Dr. George Ellis served at the Veterans Affairs hospital in Dayton, where he met his wife, a nurse. They moved to Connersville in 1952. University at Buffalo archives
Dr. George Ellis served at the Veterans Affairs hospital in Dayton, where he met his wife, a nurse. They moved to Connersville in 1952. University at Buffalo archives
A longtime local physician and his wife gave the largest donation ever to the university where he earned his medical degree.

Dr. George M. Ellis Jr. died at age 87 on July 21, 2010, and his wife, Gladys "Kelly" Ellis, at age 95 on Feb. 15, 2018. After the doctor's death, the University at Buffalo medical school in New York received his bequest. A stipulation in the gift was that the donor's name could not be revealed until Mrs. Ellis died.

The couple's total bequest is $56.8 million.

The newspaper in Buffalo published a lengthy article about the couple and the bequest on Dec. 25, 2018, based largely on interviews with their friends.

"He was a small-town, Midwest doctor who was so grateful for his short time in Buffalo that he spent the rest of his life quietly amassing a fortune -- only so he could give it away to his beloved alma mater," according to the article by Jay Rey, a reporter for The Buffalo News. His profile largely relied on two of the couple's friends, retired physician Herbert Joyce and the university's associate vice president for advancement David Draper.

The article states that Dr. Ellis was born in Toledo, Ohio, the son of a banker. His interest in medicine began at an early age when he became ill while on a family vacation and a doctor making a house call diagnosed him with appendicitis.

In 1942, he chose to attend the University at Buffalo's accelerated medical program -- accelerated because of the need for physicians in World War II. The Army Specialized Training Program paid for his education in exchange for his service as a physician afterward. He graduated with his medical degree in 1945.

"Ellis was still in his early 20s, but already plotting how he would pay back UB," the article states.

Ellis served his military obligation at the Veterans Affairs hospital in Dayton, where he met his wife, a nurse.

"The two married in 1952 and moved to Connersville, Ind., and set up practice in his aunt's old home on 10th street next to the railroad tracks," the article continues.

"The living room served as the waiting room, the kitchen as his office, and the dining room as an examining room, Draper recalled. Known around town as Doc Ellis, he posted office hours, but that didn't matter. The day wasn't over until every patient who walked through the door was treated.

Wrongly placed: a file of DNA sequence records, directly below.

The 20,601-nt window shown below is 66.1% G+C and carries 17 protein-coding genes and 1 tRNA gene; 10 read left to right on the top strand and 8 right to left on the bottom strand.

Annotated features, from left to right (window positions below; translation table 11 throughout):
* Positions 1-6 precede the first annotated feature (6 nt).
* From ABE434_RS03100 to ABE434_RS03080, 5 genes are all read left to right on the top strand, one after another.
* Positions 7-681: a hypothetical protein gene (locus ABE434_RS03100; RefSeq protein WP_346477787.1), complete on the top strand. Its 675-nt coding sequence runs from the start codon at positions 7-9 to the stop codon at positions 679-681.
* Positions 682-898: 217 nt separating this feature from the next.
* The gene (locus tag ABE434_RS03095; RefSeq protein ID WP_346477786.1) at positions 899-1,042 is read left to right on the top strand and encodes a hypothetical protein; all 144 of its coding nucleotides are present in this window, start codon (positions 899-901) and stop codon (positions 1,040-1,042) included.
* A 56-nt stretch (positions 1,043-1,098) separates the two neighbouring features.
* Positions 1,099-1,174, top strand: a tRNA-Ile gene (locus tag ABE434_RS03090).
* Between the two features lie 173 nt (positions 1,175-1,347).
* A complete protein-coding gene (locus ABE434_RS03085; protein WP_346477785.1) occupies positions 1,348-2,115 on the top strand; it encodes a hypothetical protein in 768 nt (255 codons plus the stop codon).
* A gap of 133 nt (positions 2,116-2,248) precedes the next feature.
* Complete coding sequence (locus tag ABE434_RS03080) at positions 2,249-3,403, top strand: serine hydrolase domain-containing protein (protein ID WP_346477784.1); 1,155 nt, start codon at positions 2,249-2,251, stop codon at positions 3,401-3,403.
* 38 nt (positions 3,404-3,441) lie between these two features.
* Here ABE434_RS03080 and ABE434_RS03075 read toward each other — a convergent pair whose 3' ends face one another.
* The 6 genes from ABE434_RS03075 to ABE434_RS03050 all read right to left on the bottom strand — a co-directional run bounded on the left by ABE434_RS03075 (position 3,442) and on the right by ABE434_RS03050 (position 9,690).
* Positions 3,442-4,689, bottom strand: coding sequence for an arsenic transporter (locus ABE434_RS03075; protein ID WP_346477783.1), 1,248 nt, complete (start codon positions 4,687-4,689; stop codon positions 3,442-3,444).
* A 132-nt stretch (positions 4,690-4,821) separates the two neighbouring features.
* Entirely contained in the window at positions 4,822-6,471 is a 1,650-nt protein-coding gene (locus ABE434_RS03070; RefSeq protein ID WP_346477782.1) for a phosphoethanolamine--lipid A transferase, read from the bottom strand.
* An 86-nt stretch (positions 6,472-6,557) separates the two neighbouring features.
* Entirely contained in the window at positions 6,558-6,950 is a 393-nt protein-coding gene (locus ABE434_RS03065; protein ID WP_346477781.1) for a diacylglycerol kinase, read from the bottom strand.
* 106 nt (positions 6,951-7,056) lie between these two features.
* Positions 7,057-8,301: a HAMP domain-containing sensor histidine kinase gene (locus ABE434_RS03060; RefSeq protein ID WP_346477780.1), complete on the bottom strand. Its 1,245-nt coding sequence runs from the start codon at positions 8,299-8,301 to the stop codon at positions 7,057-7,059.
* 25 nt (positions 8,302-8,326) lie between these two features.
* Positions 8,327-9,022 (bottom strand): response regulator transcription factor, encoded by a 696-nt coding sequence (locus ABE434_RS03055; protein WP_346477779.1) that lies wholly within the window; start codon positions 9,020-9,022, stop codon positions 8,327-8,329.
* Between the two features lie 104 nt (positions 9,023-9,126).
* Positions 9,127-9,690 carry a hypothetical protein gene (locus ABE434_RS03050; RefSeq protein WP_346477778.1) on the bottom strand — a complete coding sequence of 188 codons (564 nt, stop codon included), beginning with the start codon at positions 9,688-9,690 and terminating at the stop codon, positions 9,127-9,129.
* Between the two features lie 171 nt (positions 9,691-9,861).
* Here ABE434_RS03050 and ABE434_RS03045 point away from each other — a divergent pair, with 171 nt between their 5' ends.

"'If you didn't have any money, you were taken care of," Draper said. 'No questions asked.'"

The article states, "Ellis spoke to Draper often about leaving UB everything he had, which to anyone on the outside didn't appear to be much. The couple lived in a mid-century, two-bedroom ranch a couple of miles from the office.

"'Very, very modest,,' Draper said of the Ellis home. "When I came on the scene (in 2004), they still had the same furniture from when they moved into the house -- exactly the same. Not pretentious. Very, very understated, almost to the point where George would not invest in some maintenance on the house because it was an expense he didn't feel was necessary and that it was more money for the university."

The article goes on to say that Ellis made his fortune by investing, getting tips and advice at the Fayette County Public Library. He'd start his day with hospital rounds at 6 a.m. and then go to the office for patient visits. Then he'd stop at the library, where he read the Wall Street Journal, Barron's and other financial publications..

Between 1988 and 1998, he set up three charitable trusts for his wife, with the remainder going to UB after her death.

"Yet, no one from his small city knew his true net worth -- and he didn't show it.

"He didn't bank in Connersville.

"His brokers weren't in Connersville.

"'They treated their wealth as if it didn't exist,' Draper said, 'because in his mind it wasn't his money -- it was for UB.'"

After Dr. Ellis' death, the university announced that $40 million had been endowed to its medical school by an anonymous donor. By the time his estate was settled in 2013, that had grown to $45 million. When Kelly died in 2018, another $11.8 million went to the university, making a total contribution of $56.8 million.

Interest from the endowment is spent at the discretion of the dean, with the goal of providing the quality of education that Dr. Ellis was afforded.

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